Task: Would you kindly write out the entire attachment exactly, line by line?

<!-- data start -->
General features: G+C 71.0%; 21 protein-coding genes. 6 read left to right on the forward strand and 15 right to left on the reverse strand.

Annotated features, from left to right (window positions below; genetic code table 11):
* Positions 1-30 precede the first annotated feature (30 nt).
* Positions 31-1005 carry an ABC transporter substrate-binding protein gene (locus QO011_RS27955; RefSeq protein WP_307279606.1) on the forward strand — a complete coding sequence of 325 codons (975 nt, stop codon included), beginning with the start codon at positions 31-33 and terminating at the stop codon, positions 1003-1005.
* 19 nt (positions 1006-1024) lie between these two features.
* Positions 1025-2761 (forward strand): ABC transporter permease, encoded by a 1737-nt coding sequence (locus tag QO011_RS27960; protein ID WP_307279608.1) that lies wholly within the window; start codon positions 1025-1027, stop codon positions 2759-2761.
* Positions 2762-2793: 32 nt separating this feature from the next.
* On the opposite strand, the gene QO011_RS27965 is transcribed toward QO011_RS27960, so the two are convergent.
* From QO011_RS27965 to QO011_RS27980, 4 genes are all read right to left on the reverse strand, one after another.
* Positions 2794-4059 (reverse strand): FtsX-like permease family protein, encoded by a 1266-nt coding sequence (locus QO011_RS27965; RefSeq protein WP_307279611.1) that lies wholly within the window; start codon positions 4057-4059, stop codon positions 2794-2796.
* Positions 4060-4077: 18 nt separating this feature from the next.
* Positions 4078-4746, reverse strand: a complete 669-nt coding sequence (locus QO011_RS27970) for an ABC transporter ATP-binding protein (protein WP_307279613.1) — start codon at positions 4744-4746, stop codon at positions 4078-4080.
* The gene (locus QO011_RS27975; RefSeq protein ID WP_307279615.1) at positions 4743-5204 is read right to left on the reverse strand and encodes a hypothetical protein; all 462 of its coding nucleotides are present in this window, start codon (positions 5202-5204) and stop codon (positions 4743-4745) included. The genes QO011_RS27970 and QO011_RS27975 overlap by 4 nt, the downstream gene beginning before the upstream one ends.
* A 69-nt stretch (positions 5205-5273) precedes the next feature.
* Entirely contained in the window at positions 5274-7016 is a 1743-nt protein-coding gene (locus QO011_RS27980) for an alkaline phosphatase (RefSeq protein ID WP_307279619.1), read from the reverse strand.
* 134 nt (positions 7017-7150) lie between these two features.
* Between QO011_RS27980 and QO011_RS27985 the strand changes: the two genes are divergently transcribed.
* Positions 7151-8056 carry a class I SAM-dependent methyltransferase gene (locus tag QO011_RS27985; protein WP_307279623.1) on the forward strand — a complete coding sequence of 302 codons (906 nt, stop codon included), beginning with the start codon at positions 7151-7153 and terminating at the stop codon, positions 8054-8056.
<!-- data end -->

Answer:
General features: G+C 71.0%; 21 protein-coding genes. 6 read left to right on the forward strand and 15 right to left on the reverse strand.

Annotated features, from left to right (window positions below; genetic code table 11):
* Positions 1-30 precede the first annotated feature (30 nt).
* Positions 31-1005 carry an ABC transporter substrate-binding protein gene (locus QO011_RS27955; RefSeq protein WP_307279606.1) on the forward strand — a complete coding sequence of 325 codons (975 nt, stop codon included), beginning with the start codon at positions 31-33 and terminating at the stop codon, positions 1003-1005.
* 19 nt (positions 1006-1024) lie between these two features.
* Positions 1025-2761 (forward strand): ABC transporter permease, encoded by a 1737-nt coding sequence (locus tag QO011_RS27960; protein ID WP_307279608.1) that lies wholly within the window; start codon positions 1025-1027, stop codon positions 2759-2761.
* Positions 2762-2793: 32 nt separating this feature from the next.
* On the opposite strand, the gene QO011_RS27965 is transcribed toward QO011_RS27960, so the two are convergent.
* From QO011_RS27965 to QO011_RS27980, 4 genes are all read right to left on the reverse strand, one after another.
* Positions 2794-4059 (reverse strand): FtsX-like permease family protein, encoded by a 1266-nt coding sequence (locus QO011_RS27965; RefSeq protein WP_307279611.1) that lies wholly within the window; start codon positions 4057-4059, stop codon positions 2794-2796.
* Positions 4060-4077: 18 nt separating this feature from the next.
* Positions 4078-4746, reverse strand: a complete 669-nt coding sequence (locus QO011_RS27970) for an ABC transporter ATP-binding protein (protein WP_307279613.1) — start codon at positions 4744-4746, stop codon at positions 4078-4080.
* The gene (locus QO011_RS27975; RefSeq protein ID WP_307279615.1) at positions 4743-5204 is read right to left on the reverse strand and encodes a hypothetical protein; all 462 of its coding nucleotides are present in this window, start codon (positions 5202-5204) and stop codon (positions 4743-4745) included. The genes QO011_RS27970 and QO011_RS27975 overlap by 4 nt, the downstream gene beginning before the upstream one ends.
* A 69-nt stretch (positions 5205-5273) precedes the next feature.
* Entirely contained in the window at positions 5274-7016 is a 1743-nt protein-coding gene (locus QO011_RS27980) for an alkaline phosphatase (RefSeq protein ID WP_307279619.1), read from the reverse strand.
* 134 nt (positions 7017-7150) lie between these two features.
* Between QO011_RS27980 and QO011_RS27985 the strand changes: the two genes are divergently transcribed.
* Positions 7151-8056 carry a class I SAM-dependent methyltransferase gene (locus tag QO011_RS27985; protein WP_307279623.1) on the forward strand — a complete coding sequence of 302 codons (906 nt, stop codon included), beginning with the start codon at positions 7151-7153 and terminating at the stop codon, positions 8054-8056.